Figure 5. Comparison of membrane vesicle analysis by DLS (red) and NTA (blue).
The second example shows the ability of DLS to detect both the micron-scale aggregates and the free lipid below 10 nm. In this case, NTA has the resolution to provide a highly resolved measurement of the primary peak (Figure 6), representing the vesicles themselves. Therefore, in this example, NTA provides more data about the vesicles and DLS offers additional information about a wider range of constituents present in the sample.
Figure 6. Comparison of membrane vesicle analysis by DLS (red) and NTA (blue) - with free lipid picked up by DLS.
The third example displays a similar sample consisting of both very large and very small particles in the mixture, in addition to a bimodal distribution detected by DLS (Figure 7). NTA measurement of the main peak offers a high-resolution size distribution with multiple modes and a quantitative measure of the large-size tail within that size segment. This resolution offers added value to acquire more precise information about this vesicle peak.
Figure 7. Comparison of membrane vesicle analysis by DLS (red) and NTA (blue).
Aggregation of Antibody-Gold Conjugates
The below example is a study extracted from a paper focusing on the functionalization of gold nanoparticles using an antibody (mouse IgG). The data shows the change in absolute size at various antibody concentrations. Both techniques reflect exactly the same trend, but DLS shows amplified changes probably due to the intensity-weighted emphasis towards larger sizes in a sample, as observed in earlier examples.
Figure 8. Size change as a function of antibody concentration, as measured by DLS (red) and NTA (black).
Liposome-Hyaluronic Acid Hybrid Nanoparticles
In this study, hybrid nanoparticles were evaluated as a platform for intranasal vaccination with subunit antigens. Here, zeta potential and size were analyzed as a function of hyaluronic acid (HA) polymer concentration. The size of these hybrid nanoparticles gradually increased upon addition of an increasing amount of HA to the unilamellar liposomes.
Adding more than 300 µg of HA resulted in non-homogenous aggregation, as indicated by an abrupt and significant increase in particle size and polydispersity index (PDI) values. These results are further explained by the zeta potential measurements, which display consistently positive values until the addition of over 300 µg of HA.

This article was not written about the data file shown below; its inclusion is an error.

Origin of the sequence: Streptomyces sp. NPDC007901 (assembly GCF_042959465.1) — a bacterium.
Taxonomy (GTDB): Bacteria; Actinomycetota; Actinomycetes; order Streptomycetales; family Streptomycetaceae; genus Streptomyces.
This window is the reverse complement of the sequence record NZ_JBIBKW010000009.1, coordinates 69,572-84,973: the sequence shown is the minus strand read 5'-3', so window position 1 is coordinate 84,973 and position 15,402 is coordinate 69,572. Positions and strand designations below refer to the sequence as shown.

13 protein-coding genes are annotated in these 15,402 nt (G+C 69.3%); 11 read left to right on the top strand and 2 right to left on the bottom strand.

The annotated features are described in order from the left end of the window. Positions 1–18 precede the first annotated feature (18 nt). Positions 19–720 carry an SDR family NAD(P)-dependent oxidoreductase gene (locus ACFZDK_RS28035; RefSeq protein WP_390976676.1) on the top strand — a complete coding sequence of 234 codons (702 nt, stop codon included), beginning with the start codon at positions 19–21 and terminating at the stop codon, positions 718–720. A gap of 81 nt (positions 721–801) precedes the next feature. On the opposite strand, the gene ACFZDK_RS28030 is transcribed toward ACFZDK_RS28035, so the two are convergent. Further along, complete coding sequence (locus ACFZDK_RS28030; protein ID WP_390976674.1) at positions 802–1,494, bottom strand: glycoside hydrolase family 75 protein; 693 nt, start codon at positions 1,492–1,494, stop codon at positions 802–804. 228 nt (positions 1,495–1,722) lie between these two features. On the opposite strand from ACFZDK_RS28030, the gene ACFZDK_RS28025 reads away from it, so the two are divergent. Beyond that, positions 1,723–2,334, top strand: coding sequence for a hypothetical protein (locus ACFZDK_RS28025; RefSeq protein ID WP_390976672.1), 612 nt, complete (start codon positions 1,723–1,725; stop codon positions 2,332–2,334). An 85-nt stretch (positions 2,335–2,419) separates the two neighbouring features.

Figure 9. DLS characterization of liposomes with varying amounts of HA polymer: a) z-average size; b) PDI; c) zeta potential.
Above this concentration, a sharp decrease in the zeta potential is observed, ultimately reaching negative values at high loadings. During this transition, it is most likely that the system will aggregate considerably, due to the reduction in electrostatic stabilization forces.
These DLS readings (and electrophoretic light scattering for zeta potential measurements) were generally confirmed by the NTA results, which are also a valuable orthogonal technique for confirmation. The NTA number distributions were able to reveal the increasing aggregate tail upon the addition of HA.
Figure 10. NTA characterization of liposomes with varying amounts of HA polymer confirmed DLS results.
The examples covered in this article show some of the challenges that can be addressed with a broader range of characterization information and a combination of technologies. The following list may be helpful in establishing the advantages of each individual technique when only one of the techniques is available:
NTA can be considered when:
- DLS measurements need to be validated or confirmed
- Sample is too dilute for DLS
- Sample is fluorescent
- Particle count or concentration is needed
- Number-based high-resolution sizing is needed
- Accurate distribution shape or width, or where the tails of the distribution are critical
- A direct view of sample is needed when results from other techniques are not clear
DLS can be considered when:
- Accurate and repeatable mean size and polydispersity index measurements are needed in accordance with ISO standards
- Excellent reproducibility is needed
- Comparison of different batches or quality control is of interest
- The broadest size range needs to be covered, especially above 800 nm and below 30 nm
- A noninvasive, rapid and reliable assessment of particle size is needed
- A broad concentration range is desired or diluting the sample for NTA is not possible
- Size versus time and size versus temperature is of interest for stability assessment
1. James A. & Driskell J. Monitoring gold nanoparticle conjugation and analysis of biomolecular binding with nanoparticle tracking analysis (NTA) and dynamic light scattering (DLS), DOI: 10.1039/c2an36467k
2. Fan Y. et al. Cationic liposome-hyaluronic acid hybrid nanoparticles for intranasal vaccination with subunit antigens, Journal of Controlled Release 208 (2015) 121–129
This information has been sourced, reviewed and adapted from materials provided by Malvern Panalytical.
For more information on this source, please visit Malvern Panalytical.